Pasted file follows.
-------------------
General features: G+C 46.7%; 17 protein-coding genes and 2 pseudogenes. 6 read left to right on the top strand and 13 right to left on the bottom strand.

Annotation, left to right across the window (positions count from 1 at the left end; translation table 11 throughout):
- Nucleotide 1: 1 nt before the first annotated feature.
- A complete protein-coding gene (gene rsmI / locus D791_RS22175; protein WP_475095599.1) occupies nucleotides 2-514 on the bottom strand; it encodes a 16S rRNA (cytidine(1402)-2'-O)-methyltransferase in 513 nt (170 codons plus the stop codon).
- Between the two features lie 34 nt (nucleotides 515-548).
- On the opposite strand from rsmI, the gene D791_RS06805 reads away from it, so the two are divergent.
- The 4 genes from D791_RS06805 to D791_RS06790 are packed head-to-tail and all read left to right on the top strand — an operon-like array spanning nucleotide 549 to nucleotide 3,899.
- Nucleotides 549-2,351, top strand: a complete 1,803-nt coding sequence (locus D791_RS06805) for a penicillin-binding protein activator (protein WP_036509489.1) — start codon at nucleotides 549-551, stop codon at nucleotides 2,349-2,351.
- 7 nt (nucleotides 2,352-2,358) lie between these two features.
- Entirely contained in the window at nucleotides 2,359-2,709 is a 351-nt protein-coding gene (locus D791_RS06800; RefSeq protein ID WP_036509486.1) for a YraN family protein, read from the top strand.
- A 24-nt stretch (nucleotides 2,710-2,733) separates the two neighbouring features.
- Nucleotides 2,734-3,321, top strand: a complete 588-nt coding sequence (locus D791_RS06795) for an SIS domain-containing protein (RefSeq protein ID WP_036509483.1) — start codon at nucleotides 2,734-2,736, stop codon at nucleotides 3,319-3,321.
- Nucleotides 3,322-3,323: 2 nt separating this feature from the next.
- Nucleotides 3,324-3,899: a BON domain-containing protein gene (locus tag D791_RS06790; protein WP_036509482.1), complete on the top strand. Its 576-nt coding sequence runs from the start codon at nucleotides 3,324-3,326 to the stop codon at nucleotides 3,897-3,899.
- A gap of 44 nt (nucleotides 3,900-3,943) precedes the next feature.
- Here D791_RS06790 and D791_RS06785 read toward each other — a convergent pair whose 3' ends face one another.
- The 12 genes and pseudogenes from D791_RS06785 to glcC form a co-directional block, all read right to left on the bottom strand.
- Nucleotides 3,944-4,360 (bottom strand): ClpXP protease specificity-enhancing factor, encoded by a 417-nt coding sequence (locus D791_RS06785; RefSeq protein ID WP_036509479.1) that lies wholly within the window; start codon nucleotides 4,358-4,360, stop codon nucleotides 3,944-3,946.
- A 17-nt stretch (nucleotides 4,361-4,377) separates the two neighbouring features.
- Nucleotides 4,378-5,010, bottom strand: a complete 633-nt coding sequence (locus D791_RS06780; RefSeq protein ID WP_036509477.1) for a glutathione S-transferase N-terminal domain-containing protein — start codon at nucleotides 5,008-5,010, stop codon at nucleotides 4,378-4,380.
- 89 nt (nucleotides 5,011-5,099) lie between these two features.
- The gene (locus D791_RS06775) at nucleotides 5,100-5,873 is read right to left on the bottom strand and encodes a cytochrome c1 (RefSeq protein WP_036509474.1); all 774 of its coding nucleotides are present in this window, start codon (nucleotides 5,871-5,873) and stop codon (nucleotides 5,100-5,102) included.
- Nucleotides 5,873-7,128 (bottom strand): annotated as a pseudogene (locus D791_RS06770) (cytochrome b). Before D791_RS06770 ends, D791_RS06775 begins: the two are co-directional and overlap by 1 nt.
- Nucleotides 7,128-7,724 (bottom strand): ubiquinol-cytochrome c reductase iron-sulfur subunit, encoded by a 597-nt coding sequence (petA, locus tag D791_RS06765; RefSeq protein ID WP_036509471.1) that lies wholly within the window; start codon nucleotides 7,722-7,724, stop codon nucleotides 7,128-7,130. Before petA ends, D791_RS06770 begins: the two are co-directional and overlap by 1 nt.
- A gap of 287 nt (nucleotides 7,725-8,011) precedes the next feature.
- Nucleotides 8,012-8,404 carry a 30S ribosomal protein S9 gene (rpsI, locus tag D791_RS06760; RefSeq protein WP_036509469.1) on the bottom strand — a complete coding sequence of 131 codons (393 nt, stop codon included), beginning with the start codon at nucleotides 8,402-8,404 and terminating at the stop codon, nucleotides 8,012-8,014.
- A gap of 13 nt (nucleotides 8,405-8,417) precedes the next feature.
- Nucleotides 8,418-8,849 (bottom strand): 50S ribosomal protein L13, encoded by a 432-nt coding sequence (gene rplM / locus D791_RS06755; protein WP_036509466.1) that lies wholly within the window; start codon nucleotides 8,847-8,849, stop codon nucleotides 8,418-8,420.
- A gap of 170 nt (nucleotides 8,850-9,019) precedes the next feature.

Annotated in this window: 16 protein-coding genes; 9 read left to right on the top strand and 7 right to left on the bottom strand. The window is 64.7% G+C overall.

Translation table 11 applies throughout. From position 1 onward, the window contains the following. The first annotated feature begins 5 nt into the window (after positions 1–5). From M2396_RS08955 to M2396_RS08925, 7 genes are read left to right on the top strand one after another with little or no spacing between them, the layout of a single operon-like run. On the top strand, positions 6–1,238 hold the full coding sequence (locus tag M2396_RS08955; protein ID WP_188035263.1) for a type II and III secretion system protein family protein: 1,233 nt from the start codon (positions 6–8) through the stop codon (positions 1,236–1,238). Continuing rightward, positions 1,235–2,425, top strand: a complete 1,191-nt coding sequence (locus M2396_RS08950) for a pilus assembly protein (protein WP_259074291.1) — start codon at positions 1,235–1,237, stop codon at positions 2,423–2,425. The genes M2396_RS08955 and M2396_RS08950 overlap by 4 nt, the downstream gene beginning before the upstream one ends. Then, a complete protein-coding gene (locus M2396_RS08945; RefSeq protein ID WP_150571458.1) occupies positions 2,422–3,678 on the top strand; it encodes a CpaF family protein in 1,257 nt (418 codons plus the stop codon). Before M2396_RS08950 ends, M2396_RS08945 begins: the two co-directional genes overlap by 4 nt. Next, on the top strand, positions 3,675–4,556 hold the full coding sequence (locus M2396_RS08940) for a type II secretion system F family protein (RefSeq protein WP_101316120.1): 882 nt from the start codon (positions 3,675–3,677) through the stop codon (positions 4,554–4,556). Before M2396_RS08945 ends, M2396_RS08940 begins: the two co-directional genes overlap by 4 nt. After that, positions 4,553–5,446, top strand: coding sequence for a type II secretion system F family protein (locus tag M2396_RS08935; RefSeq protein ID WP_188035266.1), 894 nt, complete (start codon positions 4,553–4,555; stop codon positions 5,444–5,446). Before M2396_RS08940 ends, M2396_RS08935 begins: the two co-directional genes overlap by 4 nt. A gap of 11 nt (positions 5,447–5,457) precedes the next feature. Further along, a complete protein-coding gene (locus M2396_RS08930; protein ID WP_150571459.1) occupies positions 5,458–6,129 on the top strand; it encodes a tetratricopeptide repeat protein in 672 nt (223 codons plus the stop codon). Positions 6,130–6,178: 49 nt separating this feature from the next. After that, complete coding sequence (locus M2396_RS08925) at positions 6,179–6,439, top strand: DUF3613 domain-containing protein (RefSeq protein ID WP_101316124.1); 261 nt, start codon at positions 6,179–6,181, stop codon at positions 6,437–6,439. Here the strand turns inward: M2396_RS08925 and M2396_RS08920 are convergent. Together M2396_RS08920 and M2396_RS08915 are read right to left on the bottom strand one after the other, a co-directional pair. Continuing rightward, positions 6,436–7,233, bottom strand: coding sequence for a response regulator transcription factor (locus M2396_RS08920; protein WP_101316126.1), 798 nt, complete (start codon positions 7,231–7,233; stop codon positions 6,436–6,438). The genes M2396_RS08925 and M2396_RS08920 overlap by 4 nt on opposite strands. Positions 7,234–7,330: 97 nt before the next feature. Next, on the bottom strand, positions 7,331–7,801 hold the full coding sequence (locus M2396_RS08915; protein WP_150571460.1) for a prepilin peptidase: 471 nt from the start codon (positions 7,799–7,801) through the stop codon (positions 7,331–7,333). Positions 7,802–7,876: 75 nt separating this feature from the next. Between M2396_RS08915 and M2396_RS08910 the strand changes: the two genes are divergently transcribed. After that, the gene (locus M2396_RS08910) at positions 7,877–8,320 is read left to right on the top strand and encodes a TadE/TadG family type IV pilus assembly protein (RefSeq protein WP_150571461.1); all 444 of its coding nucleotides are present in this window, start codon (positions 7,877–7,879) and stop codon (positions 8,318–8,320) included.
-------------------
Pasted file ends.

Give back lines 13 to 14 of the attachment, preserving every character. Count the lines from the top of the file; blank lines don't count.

- Nucleotides 3,322-3,323: 2 nt separating this feature from the next.
- Nucleotides 3,324-3,899: a BON domain-containing protein gene (locus tag D791_RS06790; protein WP_036509482.1), complete on the top strand. Its 576-nt coding sequence runs from the start codon at nucleotides 3,324-3,326 to the stop codon at nucleotides 3,897-3,899.